|Cheilosia fraterna (Meigen)*||1||Larva phytophagous in roots/stems|
|Chaetostomella cylindrica * (Robineau-Desvoidy)||3||Larva phytophagous in flower/seed heads|
|Terellia longicauda (Meigen)†||3,13||Larva phytophagous in flower/seed heads|
|Terellia ruficauda (Fabricius)*||3||Larva phytophagous in flower/seed heads|
|Terellia serratulae (Linnaeus)*||12||Larva phytophagous in flower/seed heads|
|Terellia winthemi (Meigen)*||9||Larva phytophagous in flower/seed heads|
|Urophora stylata (Fabricius)||3,11||Larva phytophagous in flower/seed heads, forming gall|
|Urophora terebrans (Loew)‡**||5,9||Larva phytophagous in flower/seed heads, forming gall|
|Xyphosia miliaria (Schrank)*||3||Larva phytophagous in flower/seed heads|
|Palloptera modesta (Meigen)||7||Larva probably predatory on other Diptera larvae in flower/seed heads, or saprophagous in their mines/tunnels|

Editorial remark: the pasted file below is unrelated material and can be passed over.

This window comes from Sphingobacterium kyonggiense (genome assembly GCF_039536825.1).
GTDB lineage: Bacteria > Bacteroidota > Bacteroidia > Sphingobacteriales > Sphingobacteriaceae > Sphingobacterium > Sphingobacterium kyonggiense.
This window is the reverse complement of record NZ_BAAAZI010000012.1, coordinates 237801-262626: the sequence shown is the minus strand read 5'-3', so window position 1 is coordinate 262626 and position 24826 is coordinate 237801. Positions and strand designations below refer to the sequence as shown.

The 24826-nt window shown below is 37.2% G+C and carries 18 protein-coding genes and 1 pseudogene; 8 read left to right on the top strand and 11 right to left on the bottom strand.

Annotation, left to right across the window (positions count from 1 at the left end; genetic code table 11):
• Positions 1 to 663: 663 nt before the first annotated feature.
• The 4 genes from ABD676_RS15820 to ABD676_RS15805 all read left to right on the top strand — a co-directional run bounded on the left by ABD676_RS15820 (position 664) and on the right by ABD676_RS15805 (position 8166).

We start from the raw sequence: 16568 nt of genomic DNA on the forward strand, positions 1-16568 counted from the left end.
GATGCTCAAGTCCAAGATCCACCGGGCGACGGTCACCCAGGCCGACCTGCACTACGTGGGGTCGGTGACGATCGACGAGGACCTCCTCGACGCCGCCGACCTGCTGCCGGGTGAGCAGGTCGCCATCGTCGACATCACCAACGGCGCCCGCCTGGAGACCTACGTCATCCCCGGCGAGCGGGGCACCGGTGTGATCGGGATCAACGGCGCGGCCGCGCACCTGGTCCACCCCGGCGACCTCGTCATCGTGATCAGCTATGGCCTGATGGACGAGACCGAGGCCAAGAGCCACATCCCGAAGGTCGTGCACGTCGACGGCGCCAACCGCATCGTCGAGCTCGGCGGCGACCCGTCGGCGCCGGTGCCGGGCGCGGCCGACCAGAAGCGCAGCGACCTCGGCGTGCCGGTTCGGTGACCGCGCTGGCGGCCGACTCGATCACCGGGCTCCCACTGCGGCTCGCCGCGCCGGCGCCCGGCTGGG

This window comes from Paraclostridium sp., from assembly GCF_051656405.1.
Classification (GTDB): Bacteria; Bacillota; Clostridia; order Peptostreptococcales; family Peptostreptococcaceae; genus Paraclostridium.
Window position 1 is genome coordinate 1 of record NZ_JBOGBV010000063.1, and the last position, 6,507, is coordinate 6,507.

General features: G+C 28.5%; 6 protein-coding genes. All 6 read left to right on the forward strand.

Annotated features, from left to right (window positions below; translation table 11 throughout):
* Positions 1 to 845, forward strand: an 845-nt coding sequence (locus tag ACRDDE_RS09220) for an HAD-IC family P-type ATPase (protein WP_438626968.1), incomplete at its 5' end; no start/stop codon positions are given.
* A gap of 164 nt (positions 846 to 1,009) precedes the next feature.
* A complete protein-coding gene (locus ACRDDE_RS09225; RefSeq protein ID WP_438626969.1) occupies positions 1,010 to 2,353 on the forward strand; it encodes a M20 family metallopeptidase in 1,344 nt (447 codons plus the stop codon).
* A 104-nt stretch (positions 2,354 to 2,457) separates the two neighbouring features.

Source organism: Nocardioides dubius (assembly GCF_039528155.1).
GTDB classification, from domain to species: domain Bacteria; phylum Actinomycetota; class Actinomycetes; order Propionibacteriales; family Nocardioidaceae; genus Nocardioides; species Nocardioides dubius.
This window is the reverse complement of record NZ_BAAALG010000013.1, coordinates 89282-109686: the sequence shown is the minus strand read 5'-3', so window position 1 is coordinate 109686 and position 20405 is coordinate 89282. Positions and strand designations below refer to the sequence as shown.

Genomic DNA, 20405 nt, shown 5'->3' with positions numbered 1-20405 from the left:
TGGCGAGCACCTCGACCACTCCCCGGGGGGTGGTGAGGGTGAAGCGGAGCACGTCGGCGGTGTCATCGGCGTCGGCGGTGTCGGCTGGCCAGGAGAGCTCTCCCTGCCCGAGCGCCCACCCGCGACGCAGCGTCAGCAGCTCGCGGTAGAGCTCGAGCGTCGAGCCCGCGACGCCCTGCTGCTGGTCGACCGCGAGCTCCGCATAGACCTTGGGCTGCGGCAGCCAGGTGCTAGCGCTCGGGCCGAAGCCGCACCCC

|Tingis cardui (Linnaeus)*||6||Larvae and adults externally on stems/leaves|
|Bombus lapidarius Linnaeus||13||Adults visiting flowers|
|Megachile lagopoda Linnaeus||4||Probably a flower visitor|
|Aphaereta cf. tenuicornis Nixon*||1a||Larva endoparasitic in C. fraterna larvae|
|Blacus exilis (Nees)*||1a||Larva endoparasitic in Lasioderma sp. larvae|
|Brachistes sp.**||1a||Larva endoparasitic in Mordellistena cf. parvuloides larvae|
|Bracon erraticus (Wesmael)*||1a||Larva ectoparasitic on M. cf. parvuloides larvae|
|Chorebus cf. brevicornis (Thomson)*||1a||Larva endoparasitic in Melanagromyza aeneoventris larvae|
|Glabrobracon fumipennis Thomson*||1a||Larva ectoparasitic on C. fraterna larvae|
|Glabrobracon hemiflavus Szépligeti**||1a||Larva ectoparasitic on Myelois circumvoluta larvae|